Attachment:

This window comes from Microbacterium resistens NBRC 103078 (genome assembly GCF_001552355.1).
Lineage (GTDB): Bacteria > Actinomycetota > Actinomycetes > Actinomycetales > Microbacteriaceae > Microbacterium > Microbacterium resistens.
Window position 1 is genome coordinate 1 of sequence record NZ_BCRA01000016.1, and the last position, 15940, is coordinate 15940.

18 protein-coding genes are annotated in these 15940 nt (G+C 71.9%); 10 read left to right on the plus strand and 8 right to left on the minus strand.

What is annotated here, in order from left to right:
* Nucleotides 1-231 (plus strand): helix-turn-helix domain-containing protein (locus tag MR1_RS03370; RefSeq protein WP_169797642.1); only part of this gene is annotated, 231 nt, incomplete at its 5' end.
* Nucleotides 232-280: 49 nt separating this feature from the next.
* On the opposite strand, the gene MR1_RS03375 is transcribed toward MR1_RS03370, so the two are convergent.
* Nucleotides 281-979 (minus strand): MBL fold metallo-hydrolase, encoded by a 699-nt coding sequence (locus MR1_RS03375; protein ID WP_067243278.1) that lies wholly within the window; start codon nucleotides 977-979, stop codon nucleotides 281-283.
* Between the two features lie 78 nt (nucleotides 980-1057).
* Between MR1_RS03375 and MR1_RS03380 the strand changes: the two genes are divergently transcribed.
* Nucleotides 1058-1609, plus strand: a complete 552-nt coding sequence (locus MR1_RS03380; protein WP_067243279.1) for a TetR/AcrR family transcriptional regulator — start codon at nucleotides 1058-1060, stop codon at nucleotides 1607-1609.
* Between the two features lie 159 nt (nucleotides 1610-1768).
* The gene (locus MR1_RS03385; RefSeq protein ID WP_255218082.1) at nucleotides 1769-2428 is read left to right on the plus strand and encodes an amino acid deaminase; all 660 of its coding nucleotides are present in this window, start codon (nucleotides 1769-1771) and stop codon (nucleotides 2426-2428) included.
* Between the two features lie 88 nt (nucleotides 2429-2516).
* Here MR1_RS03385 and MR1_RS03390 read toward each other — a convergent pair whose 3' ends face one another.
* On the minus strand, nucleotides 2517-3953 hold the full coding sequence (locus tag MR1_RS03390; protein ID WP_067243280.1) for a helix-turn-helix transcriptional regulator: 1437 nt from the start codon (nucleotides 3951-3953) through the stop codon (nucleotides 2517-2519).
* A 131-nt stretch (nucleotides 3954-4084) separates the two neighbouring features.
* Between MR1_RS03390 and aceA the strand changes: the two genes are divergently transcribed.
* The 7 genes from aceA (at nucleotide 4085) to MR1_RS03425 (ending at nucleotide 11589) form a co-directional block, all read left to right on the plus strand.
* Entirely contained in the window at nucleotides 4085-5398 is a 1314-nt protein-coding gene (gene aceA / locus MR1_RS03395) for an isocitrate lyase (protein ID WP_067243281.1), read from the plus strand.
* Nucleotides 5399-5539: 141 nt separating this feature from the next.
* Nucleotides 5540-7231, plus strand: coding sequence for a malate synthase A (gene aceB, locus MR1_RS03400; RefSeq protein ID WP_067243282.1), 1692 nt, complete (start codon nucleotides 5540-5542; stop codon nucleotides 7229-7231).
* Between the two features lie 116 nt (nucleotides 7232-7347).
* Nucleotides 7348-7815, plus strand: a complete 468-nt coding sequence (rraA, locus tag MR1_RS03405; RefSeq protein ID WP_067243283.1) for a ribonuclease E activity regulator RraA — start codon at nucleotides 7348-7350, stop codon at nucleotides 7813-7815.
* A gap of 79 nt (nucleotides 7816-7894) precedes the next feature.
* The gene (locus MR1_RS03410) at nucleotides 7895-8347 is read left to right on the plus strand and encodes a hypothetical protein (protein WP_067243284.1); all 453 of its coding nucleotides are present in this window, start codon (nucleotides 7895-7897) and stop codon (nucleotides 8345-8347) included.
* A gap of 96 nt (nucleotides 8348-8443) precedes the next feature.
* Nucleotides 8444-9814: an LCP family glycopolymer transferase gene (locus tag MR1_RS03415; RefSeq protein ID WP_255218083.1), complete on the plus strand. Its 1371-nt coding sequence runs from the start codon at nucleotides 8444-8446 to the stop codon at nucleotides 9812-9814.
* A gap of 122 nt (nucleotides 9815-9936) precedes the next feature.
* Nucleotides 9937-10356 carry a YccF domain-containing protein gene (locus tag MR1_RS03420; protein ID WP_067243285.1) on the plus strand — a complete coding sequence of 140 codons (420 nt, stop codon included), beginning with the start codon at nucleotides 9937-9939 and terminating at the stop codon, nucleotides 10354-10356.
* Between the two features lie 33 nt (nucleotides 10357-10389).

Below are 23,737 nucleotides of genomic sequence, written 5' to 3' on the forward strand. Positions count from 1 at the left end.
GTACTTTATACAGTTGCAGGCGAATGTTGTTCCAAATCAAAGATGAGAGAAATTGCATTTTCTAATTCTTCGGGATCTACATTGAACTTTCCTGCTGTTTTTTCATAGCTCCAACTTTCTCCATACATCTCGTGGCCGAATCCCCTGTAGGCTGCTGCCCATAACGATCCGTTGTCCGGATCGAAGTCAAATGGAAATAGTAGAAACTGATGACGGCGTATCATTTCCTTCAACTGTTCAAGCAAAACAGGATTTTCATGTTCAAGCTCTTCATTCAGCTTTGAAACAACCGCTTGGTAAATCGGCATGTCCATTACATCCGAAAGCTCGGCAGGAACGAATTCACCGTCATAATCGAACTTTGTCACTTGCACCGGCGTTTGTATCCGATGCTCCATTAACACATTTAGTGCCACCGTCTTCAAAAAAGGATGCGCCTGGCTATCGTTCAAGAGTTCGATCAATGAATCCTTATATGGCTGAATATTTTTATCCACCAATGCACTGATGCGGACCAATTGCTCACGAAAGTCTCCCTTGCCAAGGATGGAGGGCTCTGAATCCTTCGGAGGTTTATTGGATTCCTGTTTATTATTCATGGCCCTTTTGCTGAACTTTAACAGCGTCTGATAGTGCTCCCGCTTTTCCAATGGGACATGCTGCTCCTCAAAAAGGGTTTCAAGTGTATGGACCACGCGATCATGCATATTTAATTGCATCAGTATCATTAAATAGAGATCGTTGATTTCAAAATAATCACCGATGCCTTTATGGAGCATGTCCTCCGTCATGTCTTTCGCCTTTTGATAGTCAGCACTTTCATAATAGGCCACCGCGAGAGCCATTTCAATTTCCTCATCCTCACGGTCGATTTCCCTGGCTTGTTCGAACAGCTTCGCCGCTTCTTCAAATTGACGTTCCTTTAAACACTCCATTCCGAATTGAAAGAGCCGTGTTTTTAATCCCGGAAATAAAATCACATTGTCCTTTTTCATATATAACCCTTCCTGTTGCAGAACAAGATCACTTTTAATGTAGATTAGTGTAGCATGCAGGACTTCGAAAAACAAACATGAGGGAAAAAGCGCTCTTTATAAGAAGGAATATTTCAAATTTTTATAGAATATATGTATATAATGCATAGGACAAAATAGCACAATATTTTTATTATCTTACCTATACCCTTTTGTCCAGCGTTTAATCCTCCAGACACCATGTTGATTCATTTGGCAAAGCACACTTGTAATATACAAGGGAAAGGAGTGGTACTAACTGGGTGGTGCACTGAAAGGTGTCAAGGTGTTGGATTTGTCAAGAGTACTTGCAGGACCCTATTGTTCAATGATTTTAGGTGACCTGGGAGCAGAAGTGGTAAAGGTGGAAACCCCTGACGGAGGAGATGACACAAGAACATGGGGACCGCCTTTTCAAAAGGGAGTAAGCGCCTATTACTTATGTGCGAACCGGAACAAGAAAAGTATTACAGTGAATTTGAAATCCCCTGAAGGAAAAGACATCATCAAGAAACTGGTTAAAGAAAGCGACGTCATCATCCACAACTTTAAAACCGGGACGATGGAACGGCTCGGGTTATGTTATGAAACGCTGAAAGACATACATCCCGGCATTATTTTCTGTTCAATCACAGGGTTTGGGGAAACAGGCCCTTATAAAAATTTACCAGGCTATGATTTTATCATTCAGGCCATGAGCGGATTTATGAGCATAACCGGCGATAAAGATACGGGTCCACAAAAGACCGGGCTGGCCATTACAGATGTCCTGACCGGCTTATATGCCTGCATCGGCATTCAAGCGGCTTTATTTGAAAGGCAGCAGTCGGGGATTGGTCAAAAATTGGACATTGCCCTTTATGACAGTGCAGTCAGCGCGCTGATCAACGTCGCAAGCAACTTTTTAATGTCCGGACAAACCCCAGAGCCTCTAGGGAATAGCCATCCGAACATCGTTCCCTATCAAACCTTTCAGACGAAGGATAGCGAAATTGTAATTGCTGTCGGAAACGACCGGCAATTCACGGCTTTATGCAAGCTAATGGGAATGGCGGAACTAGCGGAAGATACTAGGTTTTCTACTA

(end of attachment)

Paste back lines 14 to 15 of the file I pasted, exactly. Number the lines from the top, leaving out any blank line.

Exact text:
* The gene (locus MR1_RS03385; RefSeq protein ID WP_255218082.1) at nucleotides 1769-2428 is read left to right on the plus strand and encodes an amino acid deaminase; all 660 of its coding nucleotides are present in this window, start codon (nucleotides 1769-1771) and stop codon (nucleotides 2426-2428) included.
* Between the two features lie 88 nt (nucleotides 2429-2516).